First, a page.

The European Wergeland Centre is a learning centre and in the context of Covid-19 this has become truer than ever. Emerging issues rising from the pandemic gives increased relevance to education for democracy, human rights and intercultural understanding. The centre explores new ways of working with focus on digital learning and new platforms, a process that started before the pandemic, but that has been intensified because of it.
This is not just true for EWC, but also for the schools, teachers, and students the centre works with. Everyone has almost overnight been obliged to go online and learn how to teach and learn via new tools. For EWC, face-to-face activities has traditionally been at the core of our activities, now the centre explores more hybrid ways of working.
“This is not about digitalizing face-to-face. It is rather about testing models of e-learning and its pedagogies, for instance interactive pedagogy, which means learning through democracy and human rights, which is the engine in what we do. It is also very relevant for involving parents, who became key supporters for the teachers during the pandemic”, EWC Executive Director Ana Perona-Fjeldstad, says.
This fall EWC is establishing a working group that will explore different options and possibilities. The group will identify which elements of the centre’s work that are suitable to move online and which needs to stay face-to-face. It will also have to look at the structure of the projects; some may incorporate more online elements than others depending on for example the type of participants and objectives.
During the pandemic, EWC has seen that the model of the whole school approach has become extremely relevant. The whole school approach is where the school does not stop in the classroom or the school yard, but involves the home, parents and the whole community. An OECD survey shows that 75% of authorities says that the home-school cooperation is key to be able to provide quality education to the students in the time of the pandemic.
“We see that the schools we have been working with for a long time, that had structures for cooperation and involvement of parents in place before the pandemic, reacted quicker and had a transparent flow of communication which lead to better coping with the situation,” Perona-Fjeldstad, says. A similar trend can be seen at schools that have been working on developing a democratic school culture. Schools which had been working with EWC for more than 18 months when the pandemic started had a completely different dynamic than schools which had just joined EWC programmes. They were characterized by in a higher degree of common understanding and trust between leadership, personnel and students. They were simply more ready to manage a crisis like Covid-19.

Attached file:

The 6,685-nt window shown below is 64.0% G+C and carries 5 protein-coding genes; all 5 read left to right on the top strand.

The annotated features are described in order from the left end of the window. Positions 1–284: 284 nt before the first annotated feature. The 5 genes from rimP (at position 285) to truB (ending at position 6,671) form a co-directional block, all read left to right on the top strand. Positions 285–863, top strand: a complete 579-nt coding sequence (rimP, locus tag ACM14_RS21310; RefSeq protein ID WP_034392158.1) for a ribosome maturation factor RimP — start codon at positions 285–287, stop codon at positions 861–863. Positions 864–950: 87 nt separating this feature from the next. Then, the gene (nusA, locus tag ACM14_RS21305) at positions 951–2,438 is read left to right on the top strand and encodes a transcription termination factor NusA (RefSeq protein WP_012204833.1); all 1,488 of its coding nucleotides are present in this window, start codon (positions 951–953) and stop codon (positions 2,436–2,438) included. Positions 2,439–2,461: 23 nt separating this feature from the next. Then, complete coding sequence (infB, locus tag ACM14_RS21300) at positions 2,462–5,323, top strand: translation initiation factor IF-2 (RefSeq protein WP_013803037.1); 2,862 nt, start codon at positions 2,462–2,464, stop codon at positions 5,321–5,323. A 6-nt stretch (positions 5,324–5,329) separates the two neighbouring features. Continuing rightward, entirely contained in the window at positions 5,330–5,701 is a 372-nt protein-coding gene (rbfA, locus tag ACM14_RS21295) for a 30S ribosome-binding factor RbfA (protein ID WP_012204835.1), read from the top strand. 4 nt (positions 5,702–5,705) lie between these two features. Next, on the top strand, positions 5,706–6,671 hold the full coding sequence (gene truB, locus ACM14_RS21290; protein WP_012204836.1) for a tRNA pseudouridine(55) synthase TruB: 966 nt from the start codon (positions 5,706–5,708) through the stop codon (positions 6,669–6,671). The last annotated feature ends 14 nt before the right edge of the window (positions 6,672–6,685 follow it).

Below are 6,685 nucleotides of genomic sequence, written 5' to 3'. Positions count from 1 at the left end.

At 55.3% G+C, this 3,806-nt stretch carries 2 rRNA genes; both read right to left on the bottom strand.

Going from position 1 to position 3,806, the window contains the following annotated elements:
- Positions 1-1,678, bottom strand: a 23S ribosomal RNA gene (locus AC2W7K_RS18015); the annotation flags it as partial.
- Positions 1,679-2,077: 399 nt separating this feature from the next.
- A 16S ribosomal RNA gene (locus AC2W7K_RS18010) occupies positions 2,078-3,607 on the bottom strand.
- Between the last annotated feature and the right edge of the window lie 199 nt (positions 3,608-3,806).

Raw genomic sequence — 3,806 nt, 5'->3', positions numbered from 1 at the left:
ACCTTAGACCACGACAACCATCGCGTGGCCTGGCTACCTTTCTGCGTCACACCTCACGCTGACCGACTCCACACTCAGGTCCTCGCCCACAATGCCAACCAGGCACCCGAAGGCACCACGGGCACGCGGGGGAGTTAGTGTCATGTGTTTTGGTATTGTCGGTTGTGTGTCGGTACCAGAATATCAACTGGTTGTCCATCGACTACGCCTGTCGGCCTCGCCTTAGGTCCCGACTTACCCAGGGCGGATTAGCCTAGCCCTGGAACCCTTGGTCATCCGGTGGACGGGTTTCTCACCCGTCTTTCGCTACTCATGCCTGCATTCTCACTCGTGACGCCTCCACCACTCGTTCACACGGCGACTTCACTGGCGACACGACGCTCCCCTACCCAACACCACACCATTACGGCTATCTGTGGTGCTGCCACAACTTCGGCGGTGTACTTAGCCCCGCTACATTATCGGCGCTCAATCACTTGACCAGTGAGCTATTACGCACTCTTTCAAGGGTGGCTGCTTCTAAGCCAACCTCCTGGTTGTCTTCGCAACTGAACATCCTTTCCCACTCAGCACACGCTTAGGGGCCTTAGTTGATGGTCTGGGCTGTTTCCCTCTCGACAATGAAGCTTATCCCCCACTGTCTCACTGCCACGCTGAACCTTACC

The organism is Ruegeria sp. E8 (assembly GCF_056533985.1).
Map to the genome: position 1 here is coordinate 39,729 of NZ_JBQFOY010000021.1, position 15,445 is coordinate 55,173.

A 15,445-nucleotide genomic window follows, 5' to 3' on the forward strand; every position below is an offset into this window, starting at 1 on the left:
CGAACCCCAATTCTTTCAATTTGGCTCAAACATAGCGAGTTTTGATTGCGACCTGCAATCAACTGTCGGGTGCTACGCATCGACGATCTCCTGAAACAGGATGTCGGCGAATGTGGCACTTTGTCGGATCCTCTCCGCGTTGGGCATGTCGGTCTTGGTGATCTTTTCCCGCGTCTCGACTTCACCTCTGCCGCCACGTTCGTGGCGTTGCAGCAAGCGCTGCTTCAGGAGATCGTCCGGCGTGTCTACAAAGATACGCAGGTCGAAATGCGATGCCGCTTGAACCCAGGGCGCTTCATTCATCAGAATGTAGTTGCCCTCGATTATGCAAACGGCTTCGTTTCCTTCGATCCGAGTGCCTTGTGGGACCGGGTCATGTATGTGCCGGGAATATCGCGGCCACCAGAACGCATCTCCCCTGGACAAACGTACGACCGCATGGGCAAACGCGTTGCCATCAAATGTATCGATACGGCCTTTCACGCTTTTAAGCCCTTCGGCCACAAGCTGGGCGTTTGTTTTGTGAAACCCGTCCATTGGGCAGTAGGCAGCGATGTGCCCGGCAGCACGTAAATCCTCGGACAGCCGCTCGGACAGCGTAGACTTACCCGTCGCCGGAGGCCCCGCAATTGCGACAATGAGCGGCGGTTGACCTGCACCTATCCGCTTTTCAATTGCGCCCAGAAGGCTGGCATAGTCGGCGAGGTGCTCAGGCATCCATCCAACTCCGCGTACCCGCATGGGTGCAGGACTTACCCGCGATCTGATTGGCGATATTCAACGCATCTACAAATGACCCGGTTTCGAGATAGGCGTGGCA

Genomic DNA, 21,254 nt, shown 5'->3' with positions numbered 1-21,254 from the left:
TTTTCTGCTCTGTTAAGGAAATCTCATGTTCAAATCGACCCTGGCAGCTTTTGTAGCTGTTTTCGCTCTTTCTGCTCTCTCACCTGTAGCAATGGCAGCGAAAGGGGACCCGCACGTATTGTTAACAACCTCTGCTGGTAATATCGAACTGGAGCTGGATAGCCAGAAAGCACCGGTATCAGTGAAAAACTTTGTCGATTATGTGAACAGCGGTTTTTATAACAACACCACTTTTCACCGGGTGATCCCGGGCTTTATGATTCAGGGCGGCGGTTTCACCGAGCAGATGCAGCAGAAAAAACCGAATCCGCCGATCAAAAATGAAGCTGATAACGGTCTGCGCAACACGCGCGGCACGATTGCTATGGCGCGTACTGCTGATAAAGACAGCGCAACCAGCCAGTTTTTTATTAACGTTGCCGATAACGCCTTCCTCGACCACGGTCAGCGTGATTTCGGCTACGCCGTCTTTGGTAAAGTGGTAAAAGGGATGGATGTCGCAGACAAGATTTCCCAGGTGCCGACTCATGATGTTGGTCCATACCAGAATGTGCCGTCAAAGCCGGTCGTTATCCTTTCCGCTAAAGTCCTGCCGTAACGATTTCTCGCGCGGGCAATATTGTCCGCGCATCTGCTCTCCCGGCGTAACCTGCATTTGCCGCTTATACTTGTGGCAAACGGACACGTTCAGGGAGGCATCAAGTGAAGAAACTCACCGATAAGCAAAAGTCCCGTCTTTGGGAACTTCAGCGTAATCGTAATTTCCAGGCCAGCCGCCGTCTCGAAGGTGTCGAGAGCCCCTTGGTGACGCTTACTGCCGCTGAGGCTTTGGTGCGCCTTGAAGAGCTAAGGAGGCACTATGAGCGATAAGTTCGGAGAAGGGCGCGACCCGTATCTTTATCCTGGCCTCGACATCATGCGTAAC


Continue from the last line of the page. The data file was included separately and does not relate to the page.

An important task for EWC in the months and years to come will be to show how such methods from education for democratic citizenship and human rights education (EDC/HRE) are relevant to deal with the new challenges posed by the pandemic and other crisis. EWC will therefore highlight certain topics which are particularly relevant as a response to the issues emerging from the crisis of Covid-19.
One such issue is the effect the pandemic has had on particularly vulnerable and marginalized groups like Roma, children from remote communities and migrant children. It has exacerbated structural inequalities, and children without strong school support from their home, who do not have access to internet or a computer outside of school or only access to one device that is used by parents for work are especially at risk. “They may be left behind in a situation where schools digitalize, and students have to learn more based on online solutions. Our job is to work with teachers, make them aware and able to see those that are at risk of dropping out. As a European organization, we can help share experiences, good practices and lessons learned. We can bring people together, offline and online, to discuss and learn on how to find the best solutions”, Perona-Fjeldstad, says.
Another pressing concern for young people, and according to a recent OECD survey even more important than jobs and education, is mental health. EWC will have to investigate how teachers dealing with the wellbeing of the students can be supported better in the time to come.
“EWC, even though we are a small organization, can bring these issues into the schools and universities – raise the issue of the need to work together to find solutions in the classrooms across Europe, bring awareness to why it is so important to cope and find solutions together. Discuss how, in some countries, human rights might be under pressure when governments are using the crisis to increase the level of surveillance on their populations, while decreasing the level of protection for minorities or the opposition – issues that are happening across the world related to the pandemic. When it comes to education professionals, we can contribute by incorporating these very relevant issues into our trainings – raising awareness and providing tools and methods supporting them to do their job, giving democracy and human rights issues a concrete meaning in students’ everyday life” Perona-Fjeldstad concludes.